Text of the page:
Knight Center
Knight Center

JOURNALISM IN THE AMERICAS Blog

WikiLeaks spurns NYT, but newspaper still gets hands on whistle-blower site's secret Guantanamo Files



Despite speculation that WikiLeaks' next bombshell would be related to the U.S. banking system, the whistleblower website instead has released the "Gitmo Files," the latest secret document disclosure from WikiLeaks, reported The Telegraph in the UK, The New York Times, NPR and others.

On Sunday, April 24, WikiLeaks began publishing 779 secret files on the United States' Guantanamo Bay detention camp. WikiLeaks said it will release details on every detainee each day for the next month.

The Huffington Post provided a backstory on the WikiLeaks document release, explaining that on Sunday night, media outlets from the United States and Europe were racing to be the first to publish the information. This time, unlike with previous information leaks, WikiLeaks founder Julian Assange did not provide the documents ahead of time to the NY Times and The Guardian -- he has cut ties with both news outlets after feuding with the NY Times.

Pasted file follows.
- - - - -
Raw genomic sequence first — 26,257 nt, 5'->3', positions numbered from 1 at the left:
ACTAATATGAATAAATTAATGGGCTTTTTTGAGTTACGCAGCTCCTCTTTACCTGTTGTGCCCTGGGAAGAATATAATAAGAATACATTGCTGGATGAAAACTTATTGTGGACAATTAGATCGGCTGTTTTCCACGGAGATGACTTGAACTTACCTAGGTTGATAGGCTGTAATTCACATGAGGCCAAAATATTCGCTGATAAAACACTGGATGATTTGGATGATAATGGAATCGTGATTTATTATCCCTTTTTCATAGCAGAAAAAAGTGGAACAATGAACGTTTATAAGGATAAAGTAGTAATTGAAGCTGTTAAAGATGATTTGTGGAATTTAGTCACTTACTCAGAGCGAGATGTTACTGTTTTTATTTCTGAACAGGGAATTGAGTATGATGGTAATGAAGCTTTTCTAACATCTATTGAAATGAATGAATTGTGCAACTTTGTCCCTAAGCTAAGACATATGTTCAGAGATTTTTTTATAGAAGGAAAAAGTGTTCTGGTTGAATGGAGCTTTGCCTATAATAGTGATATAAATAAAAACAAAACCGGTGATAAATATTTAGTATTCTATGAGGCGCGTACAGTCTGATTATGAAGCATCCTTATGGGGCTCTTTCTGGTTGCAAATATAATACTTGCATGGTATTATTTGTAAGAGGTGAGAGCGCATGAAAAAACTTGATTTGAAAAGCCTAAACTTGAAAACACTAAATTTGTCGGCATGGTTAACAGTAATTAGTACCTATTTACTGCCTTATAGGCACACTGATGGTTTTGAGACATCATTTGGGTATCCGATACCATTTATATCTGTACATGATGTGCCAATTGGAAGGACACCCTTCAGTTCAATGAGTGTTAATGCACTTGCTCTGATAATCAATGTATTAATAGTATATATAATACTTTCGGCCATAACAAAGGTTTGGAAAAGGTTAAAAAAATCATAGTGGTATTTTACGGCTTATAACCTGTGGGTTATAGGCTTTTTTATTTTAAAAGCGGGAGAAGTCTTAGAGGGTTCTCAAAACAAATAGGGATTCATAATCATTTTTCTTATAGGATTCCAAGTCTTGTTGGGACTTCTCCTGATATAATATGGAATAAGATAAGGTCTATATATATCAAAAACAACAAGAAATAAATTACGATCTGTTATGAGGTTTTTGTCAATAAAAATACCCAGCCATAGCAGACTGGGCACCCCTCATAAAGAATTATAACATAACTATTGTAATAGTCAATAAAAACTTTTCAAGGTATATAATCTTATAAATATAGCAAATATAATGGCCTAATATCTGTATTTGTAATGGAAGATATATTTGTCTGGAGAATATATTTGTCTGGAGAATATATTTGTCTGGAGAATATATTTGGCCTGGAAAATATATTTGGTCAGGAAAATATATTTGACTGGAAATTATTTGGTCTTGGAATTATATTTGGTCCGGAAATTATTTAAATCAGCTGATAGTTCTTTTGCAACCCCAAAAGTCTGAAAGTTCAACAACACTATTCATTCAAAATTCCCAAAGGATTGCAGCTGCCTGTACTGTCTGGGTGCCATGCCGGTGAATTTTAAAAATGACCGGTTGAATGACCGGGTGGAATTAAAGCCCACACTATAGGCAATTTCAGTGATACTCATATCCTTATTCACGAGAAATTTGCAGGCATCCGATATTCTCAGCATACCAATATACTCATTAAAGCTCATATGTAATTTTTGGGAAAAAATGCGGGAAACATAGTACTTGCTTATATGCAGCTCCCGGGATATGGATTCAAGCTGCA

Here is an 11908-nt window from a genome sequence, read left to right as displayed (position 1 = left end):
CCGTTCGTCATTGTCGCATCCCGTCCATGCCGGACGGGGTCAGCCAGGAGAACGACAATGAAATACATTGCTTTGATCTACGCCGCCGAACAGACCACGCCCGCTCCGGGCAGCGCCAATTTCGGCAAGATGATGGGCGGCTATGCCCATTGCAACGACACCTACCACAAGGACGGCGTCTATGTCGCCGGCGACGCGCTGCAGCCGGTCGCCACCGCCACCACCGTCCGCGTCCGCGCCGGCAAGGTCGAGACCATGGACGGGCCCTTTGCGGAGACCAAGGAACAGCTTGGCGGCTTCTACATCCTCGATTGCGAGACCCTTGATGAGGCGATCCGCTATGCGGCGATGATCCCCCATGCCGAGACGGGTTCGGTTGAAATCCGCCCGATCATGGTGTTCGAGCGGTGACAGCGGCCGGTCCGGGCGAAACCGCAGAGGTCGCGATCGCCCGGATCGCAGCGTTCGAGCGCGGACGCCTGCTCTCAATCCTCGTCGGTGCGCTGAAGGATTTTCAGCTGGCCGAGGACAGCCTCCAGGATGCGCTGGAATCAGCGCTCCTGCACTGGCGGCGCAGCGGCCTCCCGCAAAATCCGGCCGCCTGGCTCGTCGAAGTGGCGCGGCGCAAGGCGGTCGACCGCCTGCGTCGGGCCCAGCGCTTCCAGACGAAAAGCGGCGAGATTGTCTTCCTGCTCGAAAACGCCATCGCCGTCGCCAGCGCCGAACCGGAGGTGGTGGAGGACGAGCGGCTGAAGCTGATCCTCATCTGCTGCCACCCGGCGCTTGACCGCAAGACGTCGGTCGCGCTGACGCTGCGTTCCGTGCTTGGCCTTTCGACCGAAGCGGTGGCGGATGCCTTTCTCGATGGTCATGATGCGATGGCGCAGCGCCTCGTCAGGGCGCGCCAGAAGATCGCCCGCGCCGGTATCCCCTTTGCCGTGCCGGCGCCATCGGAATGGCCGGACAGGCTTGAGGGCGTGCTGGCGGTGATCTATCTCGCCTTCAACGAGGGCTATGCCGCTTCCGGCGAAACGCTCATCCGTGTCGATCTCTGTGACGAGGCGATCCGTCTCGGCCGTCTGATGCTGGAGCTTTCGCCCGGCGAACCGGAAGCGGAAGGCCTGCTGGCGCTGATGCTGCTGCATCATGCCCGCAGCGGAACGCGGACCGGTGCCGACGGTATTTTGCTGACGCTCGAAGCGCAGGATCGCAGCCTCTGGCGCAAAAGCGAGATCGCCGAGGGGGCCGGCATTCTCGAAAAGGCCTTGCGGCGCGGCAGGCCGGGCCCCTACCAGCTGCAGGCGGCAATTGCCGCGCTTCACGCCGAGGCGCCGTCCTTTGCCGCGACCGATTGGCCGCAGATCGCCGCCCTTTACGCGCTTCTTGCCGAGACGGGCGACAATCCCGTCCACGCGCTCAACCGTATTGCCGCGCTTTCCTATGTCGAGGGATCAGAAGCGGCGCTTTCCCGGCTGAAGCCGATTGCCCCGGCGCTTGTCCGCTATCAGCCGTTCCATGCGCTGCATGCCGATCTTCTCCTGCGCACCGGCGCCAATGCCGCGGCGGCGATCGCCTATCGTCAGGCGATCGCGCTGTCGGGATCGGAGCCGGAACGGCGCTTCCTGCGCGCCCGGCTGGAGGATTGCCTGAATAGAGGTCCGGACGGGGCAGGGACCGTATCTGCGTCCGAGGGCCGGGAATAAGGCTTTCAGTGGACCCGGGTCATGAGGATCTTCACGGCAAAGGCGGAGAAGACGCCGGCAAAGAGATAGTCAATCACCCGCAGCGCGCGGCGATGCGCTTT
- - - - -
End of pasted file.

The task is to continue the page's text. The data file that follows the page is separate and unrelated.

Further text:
Instead, Assange provided the embargoed information to McClatchy Newspapers, the Washington Post, and The Telegraph, said the HuffPo. Still, the NY Times managed to get the WikiLeaks information from an "anonymous" source, which it then shared with The Guardian and NPR. The Guardian said it was "double-crossed" by WikiLeaks and Assange, according to journalism.co.uk.

WikiLeaks catapulted to international attention in 2010 when it published classified documents related to the war in Afganistan. That release was followed up with secret files on the Iraq war and then publication of secret diplomatic cables.

Pfc. Bradley Manning, accused of releasing the documents to WikiLeaks, is being held in Fort Leavenworth Prison in Kansas, CNN said. The United States also is puting together a case against Assange, who recently was named one of Time magazine's 100 most influential people.


Other Related Headlines:
» The Montreal Gazette (Free speech in the age of 9/11, Twitter and Wikileaks)

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